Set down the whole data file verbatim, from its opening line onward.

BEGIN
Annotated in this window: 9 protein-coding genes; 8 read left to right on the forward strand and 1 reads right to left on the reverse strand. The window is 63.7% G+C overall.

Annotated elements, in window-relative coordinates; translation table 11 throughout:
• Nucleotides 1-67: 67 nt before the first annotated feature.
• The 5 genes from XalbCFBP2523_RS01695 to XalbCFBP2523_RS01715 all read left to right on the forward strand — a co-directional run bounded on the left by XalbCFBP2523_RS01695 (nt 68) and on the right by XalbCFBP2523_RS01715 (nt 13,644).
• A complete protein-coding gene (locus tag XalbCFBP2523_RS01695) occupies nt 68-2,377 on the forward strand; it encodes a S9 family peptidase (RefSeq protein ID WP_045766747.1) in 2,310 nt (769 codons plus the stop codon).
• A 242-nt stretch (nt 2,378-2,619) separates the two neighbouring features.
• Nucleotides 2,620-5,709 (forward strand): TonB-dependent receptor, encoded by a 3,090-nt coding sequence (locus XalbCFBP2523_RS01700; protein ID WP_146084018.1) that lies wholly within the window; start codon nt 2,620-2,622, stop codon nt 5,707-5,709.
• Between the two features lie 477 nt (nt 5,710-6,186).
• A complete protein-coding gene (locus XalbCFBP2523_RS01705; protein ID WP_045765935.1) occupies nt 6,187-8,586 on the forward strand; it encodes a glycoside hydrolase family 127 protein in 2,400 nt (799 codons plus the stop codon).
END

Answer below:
Annotated in this window: 9 protein-coding genes; 8 read left to right on the forward strand and 1 reads right to left on the reverse strand. The window is 63.7% G+C overall.

Annotated elements, in window-relative coordinates; translation table 11 throughout:
• Nucleotides 1-67: 67 nt before the first annotated feature.
• The 5 genes from XalbCFBP2523_RS01695 to XalbCFBP2523_RS01715 all read left to right on the forward strand — a co-directional run bounded on the left by XalbCFBP2523_RS01695 (nt 68) and on the right by XalbCFBP2523_RS01715 (nt 13,644).
• A complete protein-coding gene (locus tag XalbCFBP2523_RS01695) occupies nt 68-2,377 on the forward strand; it encodes a S9 family peptidase (RefSeq protein ID WP_045766747.1) in 2,310 nt (769 codons plus the stop codon).
• A 242-nt stretch (nt 2,378-2,619) separates the two neighbouring features.
• Nucleotides 2,620-5,709 (forward strand): TonB-dependent receptor, encoded by a 3,090-nt coding sequence (locus XalbCFBP2523_RS01700; protein ID WP_146084018.1) that lies wholly within the window; start codon nt 2,620-2,622, stop codon nt 5,707-5,709.
• Between the two features lie 477 nt (nt 5,710-6,186).
• A complete protein-coding gene (locus XalbCFBP2523_RS01705; protein ID WP_045765935.1) occupies nt 6,187-8,586 on the forward strand; it encodes a glycoside hydrolase family 127 protein in 2,400 nt (799 codons plus the stop codon).